Step 1: Begin by reading the 2002 Guidelines for Educating the EMS Instructor which is available at (national documents). Every test item in the bank is linked to this document. The Guidelines are written as a series of 23 modules in outline format. It is not a difficult read, particularly if you break it up over several sessions. As you read through the modules jot down any key terms or concepts that seem new, you feel you are rusty on or that just catch your eye. You can use this information to direct future study.


Step 2: Read some books about education. Start with NAEMSE’s Foundations of Education textbook. Because both projects (the 2002 DOT Guidelines and Foundations of Education) were written by the NAEMSE membership you can bet there is a lot of common ground here. The Foundations book fleshes out the topic areas and provides a lot of examples and support for the material covered in the Guidelines. Plus, where the guidelines chunked each topic area into an individual piece of content, the Foundations book put it into the context of using the material in the classroom setting and grouped it together into specific classroom settings like small group settings, large group settings, etc.. There are several other books, some specific to EMS education, but don’t overlook general education, education psychology, workforce development, or books that target specific areas of education like evaluation, learning styles, or classroom management.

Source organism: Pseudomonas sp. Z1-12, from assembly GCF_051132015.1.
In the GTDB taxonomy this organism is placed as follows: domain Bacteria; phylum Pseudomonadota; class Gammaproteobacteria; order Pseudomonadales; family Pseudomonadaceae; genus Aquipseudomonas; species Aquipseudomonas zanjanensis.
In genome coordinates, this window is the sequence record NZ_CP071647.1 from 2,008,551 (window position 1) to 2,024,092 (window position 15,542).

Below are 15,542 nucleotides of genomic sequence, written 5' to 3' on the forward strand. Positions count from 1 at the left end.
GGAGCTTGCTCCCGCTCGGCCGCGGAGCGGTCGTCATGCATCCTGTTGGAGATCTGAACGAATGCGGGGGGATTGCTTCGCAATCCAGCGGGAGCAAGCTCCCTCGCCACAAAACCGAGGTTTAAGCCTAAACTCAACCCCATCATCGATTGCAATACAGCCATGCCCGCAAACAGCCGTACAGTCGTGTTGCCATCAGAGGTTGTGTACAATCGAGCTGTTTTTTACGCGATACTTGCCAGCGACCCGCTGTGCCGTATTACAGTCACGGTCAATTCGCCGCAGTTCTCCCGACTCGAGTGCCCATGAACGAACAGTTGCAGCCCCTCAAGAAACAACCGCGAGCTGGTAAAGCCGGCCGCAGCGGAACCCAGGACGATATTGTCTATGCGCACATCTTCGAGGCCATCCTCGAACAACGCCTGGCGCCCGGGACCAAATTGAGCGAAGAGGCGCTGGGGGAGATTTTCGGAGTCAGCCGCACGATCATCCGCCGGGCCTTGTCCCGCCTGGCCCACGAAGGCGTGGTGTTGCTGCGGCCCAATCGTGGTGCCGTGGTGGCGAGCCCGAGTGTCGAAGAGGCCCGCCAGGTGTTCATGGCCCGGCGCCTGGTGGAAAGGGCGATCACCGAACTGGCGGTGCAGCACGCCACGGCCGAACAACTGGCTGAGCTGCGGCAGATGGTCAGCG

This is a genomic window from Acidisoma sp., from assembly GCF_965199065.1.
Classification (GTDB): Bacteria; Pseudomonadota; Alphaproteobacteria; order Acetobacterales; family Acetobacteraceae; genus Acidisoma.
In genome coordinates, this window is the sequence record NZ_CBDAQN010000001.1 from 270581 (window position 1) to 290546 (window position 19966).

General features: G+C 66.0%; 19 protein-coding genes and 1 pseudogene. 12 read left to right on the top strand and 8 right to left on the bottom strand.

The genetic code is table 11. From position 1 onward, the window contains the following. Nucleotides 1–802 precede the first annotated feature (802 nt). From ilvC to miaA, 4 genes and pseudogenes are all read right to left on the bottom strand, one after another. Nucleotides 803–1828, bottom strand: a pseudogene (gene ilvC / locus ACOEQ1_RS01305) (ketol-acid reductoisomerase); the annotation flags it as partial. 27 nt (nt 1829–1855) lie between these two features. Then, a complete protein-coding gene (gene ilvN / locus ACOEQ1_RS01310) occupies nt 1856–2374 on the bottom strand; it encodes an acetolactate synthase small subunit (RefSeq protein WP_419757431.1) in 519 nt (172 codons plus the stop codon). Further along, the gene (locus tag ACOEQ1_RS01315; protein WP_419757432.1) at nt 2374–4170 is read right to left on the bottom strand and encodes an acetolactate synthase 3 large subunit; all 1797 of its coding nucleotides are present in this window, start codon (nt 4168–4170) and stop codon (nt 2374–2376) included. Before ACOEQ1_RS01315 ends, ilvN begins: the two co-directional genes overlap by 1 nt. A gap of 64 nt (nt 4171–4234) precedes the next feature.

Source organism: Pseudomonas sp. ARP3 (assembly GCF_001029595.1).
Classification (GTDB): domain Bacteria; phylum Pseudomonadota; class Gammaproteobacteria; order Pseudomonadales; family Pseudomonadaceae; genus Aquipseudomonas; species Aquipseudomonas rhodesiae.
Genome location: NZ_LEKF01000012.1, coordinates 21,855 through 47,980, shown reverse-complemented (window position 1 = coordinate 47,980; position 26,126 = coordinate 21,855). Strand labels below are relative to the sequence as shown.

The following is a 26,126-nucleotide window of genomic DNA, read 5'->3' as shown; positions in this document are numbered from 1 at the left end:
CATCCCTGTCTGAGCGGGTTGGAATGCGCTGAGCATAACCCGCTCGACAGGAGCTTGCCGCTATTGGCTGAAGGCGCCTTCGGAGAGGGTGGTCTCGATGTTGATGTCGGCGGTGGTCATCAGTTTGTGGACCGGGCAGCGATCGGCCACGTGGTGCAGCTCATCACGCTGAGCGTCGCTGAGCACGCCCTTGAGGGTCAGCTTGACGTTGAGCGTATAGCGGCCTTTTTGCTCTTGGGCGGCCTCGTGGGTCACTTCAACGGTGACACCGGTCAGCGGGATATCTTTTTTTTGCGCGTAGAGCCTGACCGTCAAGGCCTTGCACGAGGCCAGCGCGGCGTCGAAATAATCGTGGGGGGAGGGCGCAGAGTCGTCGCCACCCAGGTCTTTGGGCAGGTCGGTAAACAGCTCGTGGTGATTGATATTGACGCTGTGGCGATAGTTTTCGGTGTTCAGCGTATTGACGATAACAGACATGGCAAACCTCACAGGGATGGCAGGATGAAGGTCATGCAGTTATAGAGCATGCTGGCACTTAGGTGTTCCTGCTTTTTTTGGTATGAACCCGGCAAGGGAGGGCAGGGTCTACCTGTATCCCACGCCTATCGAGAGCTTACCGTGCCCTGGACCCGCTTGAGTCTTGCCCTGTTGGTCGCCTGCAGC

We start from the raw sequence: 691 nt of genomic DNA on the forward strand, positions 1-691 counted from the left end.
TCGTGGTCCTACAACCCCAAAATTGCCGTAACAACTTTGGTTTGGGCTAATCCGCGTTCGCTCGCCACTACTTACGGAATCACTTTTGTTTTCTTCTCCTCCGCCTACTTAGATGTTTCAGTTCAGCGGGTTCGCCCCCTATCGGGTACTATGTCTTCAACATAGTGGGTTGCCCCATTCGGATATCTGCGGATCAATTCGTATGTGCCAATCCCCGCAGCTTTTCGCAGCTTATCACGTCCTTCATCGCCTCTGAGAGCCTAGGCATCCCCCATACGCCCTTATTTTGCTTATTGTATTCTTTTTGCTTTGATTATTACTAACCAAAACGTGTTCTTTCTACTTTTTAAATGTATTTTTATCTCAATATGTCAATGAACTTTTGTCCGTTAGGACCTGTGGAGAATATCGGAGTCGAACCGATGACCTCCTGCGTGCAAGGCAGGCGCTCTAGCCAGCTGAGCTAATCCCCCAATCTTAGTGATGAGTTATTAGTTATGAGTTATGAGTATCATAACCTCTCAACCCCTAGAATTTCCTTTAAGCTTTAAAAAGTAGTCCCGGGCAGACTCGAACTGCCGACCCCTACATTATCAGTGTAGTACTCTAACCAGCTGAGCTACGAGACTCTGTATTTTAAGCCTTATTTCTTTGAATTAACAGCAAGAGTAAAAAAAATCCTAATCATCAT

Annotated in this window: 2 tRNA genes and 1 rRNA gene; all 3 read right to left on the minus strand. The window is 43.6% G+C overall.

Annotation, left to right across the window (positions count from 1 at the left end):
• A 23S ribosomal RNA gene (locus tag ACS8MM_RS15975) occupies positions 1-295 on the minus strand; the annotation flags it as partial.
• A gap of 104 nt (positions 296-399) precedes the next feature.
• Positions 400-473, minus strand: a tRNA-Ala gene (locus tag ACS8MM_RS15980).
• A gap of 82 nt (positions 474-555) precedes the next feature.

Step 3: Take a journey through the Internet. Many college and university websites host pages with education topics and offer a wealth of information that is accessible to the public. Use the topics identified from steps 1 and 2 above as key terms to search. As always with the Internet, make sure your information is credible, but URLs with .edu or .gov in the address are generally pretty safe. Check out our partner organizations as well to see what they may contain. The ERIC database is another good source for information and can be accessed for free through a number of websites and portals.


Best of luck to you in your journey. Don’t be intimidated if you do not have a “formal” education. If you have experience, confidence in your abilities, and take time to prepare for the test as outlined you too should be able to pass the examination and then be able to put NCEE after your name!




  • NEMSEC was established in 2005. It was funded by a grant approved by the NAEMSE BOD in 2005. The NAEMSE organization, particularly the office staff, will continue to support the NEMSEC in its daily operations for the time being while the organization gets up and running. It is projected to be self-sufficient within the next 2-3 years. When it is fully operational, it will have a separate Executive Director and office staff from NAEMSE.

  • The NEMSEC has 11 BOD members serving on rotating terms. Bylaws and policies and procedures have been approved by the BOD.

  • The first instructor credential to be developed is for the “Master” level instructor. NEMSEC BOD approved criteria are in place and an application process is finalized which includes a completed application, 3 letters of recommendation, proof of EMS instruction, and an application fee.

  • The first examination was offered in September, 2006. Sixteen individuals took the examination and fifteen passed on the first attempt.

  • The NEMSEC exam was given twice during the NAEMSE 2007 Symposia in Los Angeles for September 13, 2007 at 3:00 PM and 4:15 PM on September 14, 2007.